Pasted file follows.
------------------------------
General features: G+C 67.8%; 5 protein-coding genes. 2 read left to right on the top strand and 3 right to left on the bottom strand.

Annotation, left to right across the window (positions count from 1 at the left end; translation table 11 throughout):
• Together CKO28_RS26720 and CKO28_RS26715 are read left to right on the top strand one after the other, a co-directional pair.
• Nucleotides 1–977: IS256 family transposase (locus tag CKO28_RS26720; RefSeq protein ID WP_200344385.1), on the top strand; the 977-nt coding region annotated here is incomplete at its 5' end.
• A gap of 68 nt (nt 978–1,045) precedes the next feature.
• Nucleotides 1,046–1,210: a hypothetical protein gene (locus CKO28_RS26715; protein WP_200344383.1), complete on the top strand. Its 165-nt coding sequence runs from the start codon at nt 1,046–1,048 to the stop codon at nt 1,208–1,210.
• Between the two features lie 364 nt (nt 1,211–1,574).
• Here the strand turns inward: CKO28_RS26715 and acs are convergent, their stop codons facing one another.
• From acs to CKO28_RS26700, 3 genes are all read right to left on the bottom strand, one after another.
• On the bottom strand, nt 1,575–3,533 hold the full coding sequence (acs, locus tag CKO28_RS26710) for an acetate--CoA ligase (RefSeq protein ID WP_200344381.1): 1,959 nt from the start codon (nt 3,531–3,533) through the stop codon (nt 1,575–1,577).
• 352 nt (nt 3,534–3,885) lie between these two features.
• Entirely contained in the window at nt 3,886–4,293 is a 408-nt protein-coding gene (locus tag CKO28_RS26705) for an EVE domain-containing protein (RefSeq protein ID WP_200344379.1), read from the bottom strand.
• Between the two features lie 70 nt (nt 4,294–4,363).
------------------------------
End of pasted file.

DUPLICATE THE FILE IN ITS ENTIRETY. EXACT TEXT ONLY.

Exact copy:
General features: G+C 67.8%; 5 protein-coding genes. 2 read left to right on the top strand and 3 right to left on the bottom strand.

Annotation, left to right across the window (positions count from 1 at the left end; translation table 11 throughout):
• Together CKO28_RS26720 and CKO28_RS26715 are read left to right on the top strand one after the other, a co-directional pair.
• Nucleotides 1–977: IS256 family transposase (locus tag CKO28_RS26720; RefSeq protein ID WP_200344385.1), on the top strand; the 977-nt coding region annotated here is incomplete at its 5' end.
• A gap of 68 nt (nt 978–1,045) precedes the next feature.
• Nucleotides 1,046–1,210: a hypothetical protein gene (locus CKO28_RS26715; protein WP_200344383.1), complete on the top strand. Its 165-nt coding sequence runs from the start codon at nt 1,046–1,048 to the stop codon at nt 1,208–1,210.
• Between the two features lie 364 nt (nt 1,211–1,574).
• Here the strand turns inward: CKO28_RS26715 and acs are convergent, their stop codons facing one another.
• From acs to CKO28_RS26700, 3 genes are all read right to left on the bottom strand, one after another.
• On the bottom strand, nt 1,575–3,533 hold the full coding sequence (acs, locus tag CKO28_RS26710) for an acetate--CoA ligase (RefSeq protein ID WP_200344381.1): 1,959 nt from the start codon (nt 3,531–3,533) through the stop codon (nt 1,575–1,577).
• 352 nt (nt 3,534–3,885) lie between these two features.
• Entirely contained in the window at nt 3,886–4,293 is a 408-nt protein-coding gene (locus tag CKO28_RS26705) for an EVE domain-containing protein (RefSeq protein ID WP_200344379.1), read from the bottom strand.
• Between the two features lie 70 nt (nt 4,294–4,363).